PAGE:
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Oilprice Down - What About The Fuel Surcharges?  
User currently offlineChiguire From Venezuela, joined Sep 2004, 2003 posts, RR: 16
Posted (7 years 10 months 4 days 10 hours ago) and read 3993 times:

Since some weeks we are now experiencing a constant decline of the oil price. From the maximum of about 74.50 to now about 67.
Isn't it time for the airlines to reduce the fuel surcharge step by step ?

15 replies: All unread, jump to last
 
User currently offlineLeskova From Germany, joined Oct 2003, 6075 posts, RR: 70
Reply 1, posted (7 years 10 months 4 days 10 hours ago) and read 3968 times:

Well... in theory, yes... but I don't think we'll be seeing any reduction in them for quite a while still: they're just too much of an easy money-maker for airlines to be reduced nearly as quickly as they were increased.

It's just like regular fuel prices: whenever the Dollar increases in value, the oil companies (well... at least here, where the Dollar isn't the local currency) increase prices and give the increase in the Dollar's value as the reason; when the Dollar falls again, prices remain high, with the explanation being that the exchange rate isn't the only factor that's decisive...  Wink

In short: no surcharge falls even remotely as fast as it goes up.



Smile - it confuses people!
User currently offlineLaxintl From United States of America, joined May 2000, 24786 posts, RR: 46
Reply 2, posted (7 years 10 months 4 days 9 hours ago) and read 3940 times:

United appropriately lowered its fuel surcharge last week.


From the desert to the sea, to all of Southern California
User currently offlineChiguire From Venezuela, joined Sep 2004, 2003 posts, RR: 16
Reply 3, posted (7 years 10 months 4 days 9 hours ago) and read 3938 times:

Quoting Leskova (Reply 1):
It's just like regular fuel prices: whenever the Dollar increases in value, the oil companies (well... at least here, where the Dollar isn't the local currency) increase prices and give the increase in the Dollar's value as the reason; when the Dollar falls again, prices remain high, with the explanation being that the exchange rate isn't the only factor that's decisive...

I know this very special German explanation. But even there you can now see a drop of prices at your local gas station....

The point is, that it is know very little, that the fuel suppliers at most airports have dropped their fuel prices. And this is the basis for the airlines. USD-EUR exchange or not:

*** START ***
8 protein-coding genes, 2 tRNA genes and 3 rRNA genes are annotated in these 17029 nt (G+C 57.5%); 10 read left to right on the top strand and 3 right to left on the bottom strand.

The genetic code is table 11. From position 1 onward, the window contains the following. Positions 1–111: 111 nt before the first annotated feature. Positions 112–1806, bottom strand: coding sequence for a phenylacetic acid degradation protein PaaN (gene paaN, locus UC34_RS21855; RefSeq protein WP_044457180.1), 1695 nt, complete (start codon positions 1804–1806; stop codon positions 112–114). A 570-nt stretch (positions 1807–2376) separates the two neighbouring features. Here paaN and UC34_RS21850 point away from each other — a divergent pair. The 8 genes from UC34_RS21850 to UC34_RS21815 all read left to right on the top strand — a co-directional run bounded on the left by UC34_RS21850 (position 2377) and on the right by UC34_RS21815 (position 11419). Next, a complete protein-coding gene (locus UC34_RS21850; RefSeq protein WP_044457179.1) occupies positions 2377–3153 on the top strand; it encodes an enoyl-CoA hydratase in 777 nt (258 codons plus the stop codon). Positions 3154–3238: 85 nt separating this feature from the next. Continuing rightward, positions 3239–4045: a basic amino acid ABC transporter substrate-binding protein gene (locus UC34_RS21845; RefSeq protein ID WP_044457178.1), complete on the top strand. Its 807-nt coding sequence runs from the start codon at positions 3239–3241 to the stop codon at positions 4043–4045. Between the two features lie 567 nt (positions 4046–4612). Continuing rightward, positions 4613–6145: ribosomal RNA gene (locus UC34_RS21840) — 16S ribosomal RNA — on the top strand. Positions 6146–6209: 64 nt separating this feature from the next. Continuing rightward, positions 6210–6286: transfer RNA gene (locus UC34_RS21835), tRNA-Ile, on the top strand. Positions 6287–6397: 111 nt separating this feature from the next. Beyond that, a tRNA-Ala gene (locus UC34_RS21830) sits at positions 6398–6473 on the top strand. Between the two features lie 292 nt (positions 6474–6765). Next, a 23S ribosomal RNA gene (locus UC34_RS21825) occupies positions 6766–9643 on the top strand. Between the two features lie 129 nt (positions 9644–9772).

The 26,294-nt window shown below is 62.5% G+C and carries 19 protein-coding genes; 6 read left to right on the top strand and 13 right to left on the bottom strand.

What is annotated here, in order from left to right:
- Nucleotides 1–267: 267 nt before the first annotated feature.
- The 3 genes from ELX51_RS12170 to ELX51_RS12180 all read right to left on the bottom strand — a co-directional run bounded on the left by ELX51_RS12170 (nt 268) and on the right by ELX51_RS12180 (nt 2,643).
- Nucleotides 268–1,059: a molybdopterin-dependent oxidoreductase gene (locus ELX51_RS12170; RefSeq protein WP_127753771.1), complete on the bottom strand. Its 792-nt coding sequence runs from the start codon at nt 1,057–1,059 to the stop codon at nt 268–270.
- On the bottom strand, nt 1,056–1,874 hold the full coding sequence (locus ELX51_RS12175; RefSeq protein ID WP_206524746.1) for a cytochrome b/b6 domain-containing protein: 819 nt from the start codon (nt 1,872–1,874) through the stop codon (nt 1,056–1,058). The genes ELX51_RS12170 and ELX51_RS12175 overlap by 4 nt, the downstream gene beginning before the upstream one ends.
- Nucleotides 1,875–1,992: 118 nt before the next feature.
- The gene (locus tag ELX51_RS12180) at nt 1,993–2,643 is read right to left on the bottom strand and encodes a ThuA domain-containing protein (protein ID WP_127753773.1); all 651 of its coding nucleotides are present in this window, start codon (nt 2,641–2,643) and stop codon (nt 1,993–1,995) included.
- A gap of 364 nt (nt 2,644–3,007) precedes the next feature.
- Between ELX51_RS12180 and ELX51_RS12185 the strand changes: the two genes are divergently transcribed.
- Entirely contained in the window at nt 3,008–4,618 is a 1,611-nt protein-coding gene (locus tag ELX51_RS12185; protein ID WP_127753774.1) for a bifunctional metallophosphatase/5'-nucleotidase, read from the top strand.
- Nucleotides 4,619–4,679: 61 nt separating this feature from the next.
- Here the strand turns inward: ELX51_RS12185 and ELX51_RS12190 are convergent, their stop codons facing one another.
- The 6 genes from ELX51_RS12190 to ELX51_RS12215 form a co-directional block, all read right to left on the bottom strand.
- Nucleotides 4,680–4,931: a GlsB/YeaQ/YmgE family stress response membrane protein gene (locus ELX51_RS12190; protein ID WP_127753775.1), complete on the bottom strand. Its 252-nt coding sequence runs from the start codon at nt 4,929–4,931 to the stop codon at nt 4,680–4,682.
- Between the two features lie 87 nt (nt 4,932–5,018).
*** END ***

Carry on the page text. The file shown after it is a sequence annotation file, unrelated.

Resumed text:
Sorry, only in spanish:
http://www.correodelcaroni.com/compo...n,com_wrapper/Itemid,162/?id=43623

But basically: because fuel suppliers charge less, Aeropostal reduces the fuel surcharge. An example to follow !


User currently offlineAvianca From Venezuela, joined Jan 2005, 5922 posts, RR: 40
Reply 4, posted (7 years 10 months 4 days 9 hours ago) and read 3904 times:

Quoting Chiguire (Reply 3):
But basically: because fuel suppliers charge less, Aeropostal reduces the fuel surcharge. An example to follow !

they should follow on the cargo sector Aeropostal is charging even for short routes extremly high fuel-surcharges, 0,75 USD per kg, other local airlines 0,30 USD per kg...

regards



Colombia es el Mundo Y el Mundo es Colombia
User currently offline777ER From New Zealand, joined Dec 2003, 12082 posts, RR: 18
Reply 5, posted (7 years 10 months 4 days 9 hours ago) and read 3882 times:
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One thing you have to keep in mind is that the airlines are not 100% sure if the fuel prices will rise sharply in the short to long term. Airlines should lower their surcharges a little but keep some of the surcharges incase the price goes up again and then they have money saved to cover it for a while before putting up fuel surcharges again.

User currently offlineStitch From United States of America, joined Jul 2005, 30527 posts, RR: 84
Reply 6, posted (7 years 10 months 4 days 9 hours ago) and read 3871 times:
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They will only drop it when they absolutely have to. UA dropping it will probably spur the others to do so, as well.

User currently offlineN174UA From United States of America, joined Jun 2006, 994 posts, RR: 0
Reply 7, posted (7 years 10 months 4 days 8 hours ago) and read 3832 times:

With the fall/winter season upon us, they really have no choice.

User currently offlineZKOJH From China, joined Sep 2004, 1659 posts, RR: 1
Reply 8, posted (7 years 10 months 4 days 7 hours ago) and read 3792 times: